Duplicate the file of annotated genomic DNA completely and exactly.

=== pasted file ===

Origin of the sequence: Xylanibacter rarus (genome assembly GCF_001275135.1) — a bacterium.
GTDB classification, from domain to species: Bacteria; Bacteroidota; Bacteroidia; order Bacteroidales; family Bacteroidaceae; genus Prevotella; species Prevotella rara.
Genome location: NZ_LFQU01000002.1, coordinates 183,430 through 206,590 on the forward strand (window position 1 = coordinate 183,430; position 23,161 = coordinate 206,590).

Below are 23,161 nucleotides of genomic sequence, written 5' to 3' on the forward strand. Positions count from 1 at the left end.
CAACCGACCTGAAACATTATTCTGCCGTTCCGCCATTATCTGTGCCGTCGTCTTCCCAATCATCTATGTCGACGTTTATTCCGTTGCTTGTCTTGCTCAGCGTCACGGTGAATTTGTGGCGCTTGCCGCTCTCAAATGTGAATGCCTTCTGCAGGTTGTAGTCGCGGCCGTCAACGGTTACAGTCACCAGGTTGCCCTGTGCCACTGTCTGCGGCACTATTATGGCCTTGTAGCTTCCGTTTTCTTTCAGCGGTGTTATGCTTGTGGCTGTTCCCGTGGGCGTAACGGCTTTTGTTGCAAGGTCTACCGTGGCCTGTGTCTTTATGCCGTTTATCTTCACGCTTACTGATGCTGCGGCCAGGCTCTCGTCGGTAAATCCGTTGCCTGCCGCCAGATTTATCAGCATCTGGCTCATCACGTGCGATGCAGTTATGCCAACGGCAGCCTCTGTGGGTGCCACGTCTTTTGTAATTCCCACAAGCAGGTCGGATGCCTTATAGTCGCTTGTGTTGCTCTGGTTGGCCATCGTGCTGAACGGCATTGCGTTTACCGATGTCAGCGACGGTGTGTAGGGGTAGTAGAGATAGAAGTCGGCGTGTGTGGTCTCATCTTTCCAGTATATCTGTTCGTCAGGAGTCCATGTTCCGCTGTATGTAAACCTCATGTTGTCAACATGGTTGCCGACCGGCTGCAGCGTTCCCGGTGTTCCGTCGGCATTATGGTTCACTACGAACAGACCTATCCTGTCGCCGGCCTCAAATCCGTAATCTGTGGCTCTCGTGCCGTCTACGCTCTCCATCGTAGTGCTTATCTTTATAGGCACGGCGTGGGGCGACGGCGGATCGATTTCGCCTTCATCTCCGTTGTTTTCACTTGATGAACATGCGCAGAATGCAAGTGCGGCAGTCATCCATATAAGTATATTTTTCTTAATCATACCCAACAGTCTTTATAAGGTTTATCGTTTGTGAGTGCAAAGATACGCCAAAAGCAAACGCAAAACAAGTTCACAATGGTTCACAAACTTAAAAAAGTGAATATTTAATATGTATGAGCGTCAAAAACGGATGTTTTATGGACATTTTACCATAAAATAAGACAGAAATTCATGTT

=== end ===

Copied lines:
Origin of the sequence: Xylanibacter rarus (genome assembly GCF_001275135.1) — a bacterium.
GTDB classification, from domain to species: Bacteria; Bacteroidota; Bacteroidia; order Bacteroidales; family Bacteroidaceae; genus Prevotella; species Prevotella rara.
Genome location: NZ_LFQU01000002.1, coordinates 183,430 through 206,590 on the forward strand (window position 1 = coordinate 183,430; position 23,161 = coordinate 206,590).

Below are 23,161 nucleotides of genomic sequence, written 5' to 3' on the forward strand. Positions count from 1 at the left end.
CAACCGACCTGAAACATTATTCTGCCGTTCCGCCATTATCTGTGCCGTCGTCTTCCCAATCATCTATGTCGACGTTTATTCCGTTGCTTGTCTTGCTCAGCGTCACGGTGAATTTGTGGCGCTTGCCGCTCTCAAATGTGAATGCCTTCTGCAGGTTGTAGTCGCGGCCGTCAACGGTTACAGTCACCAGGTTGCCCTGTGCCACTGTCTGCGGCACTATTATGGCCTTGTAGCTTCCGTTTTCTTTCAGCGGTGTTATGCTTGTGGCTGTTCCCGTGGGCGTAACGGCTTTTGTTGCAAGGTCTACCGTGGCCTGTGTCTTTATGCCGTTTATCTTCACGCTTACTGATGCTGCGGCCAGGCTCTCGTCGGTAAATCCGTTGCCTGCCGCCAGATTTATCAGCATCTGGCTCATCACGTGCGATGCAGTTATGCCAACGGCAGCCTCTGTGGGTGCCACGTCTTTTGTAATTCCCACAAGCAGGTCGGATGCCTTATAGTCGCTTGTGTTGCTCTGGTTGGCCATCGTGCTGAACGGCATTGCGTTTACCGATGTCAGCGACGGTGTGTAGGGGTAGTAGAGATAGAAGTCGGCGTGTGTGGTCTCATCTTTCCAGTATATCTGTTCGTCAGGAGTCCATGTTCCGCTGTATGTAAACCTCATGTTGTCAACATGGTTGCCGACCGGCTGCAGCGTTCCCGGTGTTCCGTCGGCATTATGGTTCACTACGAACAGACCTATCCTGTCGCCGGCCTCAAATCCGTAATCTGTGGCTCTCGTGCCGTCTACGCTCTCCATCGTAGTGCTTATCTTTATAGGCACGGCGTGGGGCGACGGCGGATCGATTTCGCCTTCATCTCCGTTGTTTTCACTTGATGAACATGCGCAGAATGCAAGTGCGGCAGTCATCCATATAAGTATATTTTTCTTAATCATACCCAACAGTCTTTATAAGGTTTATCGTTTGTGAGTGCAAAGATACGCCAAAAGCAAACGCAAAACAAGTTCACAATGGTTCACAAACTTAAAAAAGTGAATATTTAATATGTATGAGCGTCAAAAACGGATGTTTTATGGACATTTTACCATAAAATAAGACAGAAATTCATGTT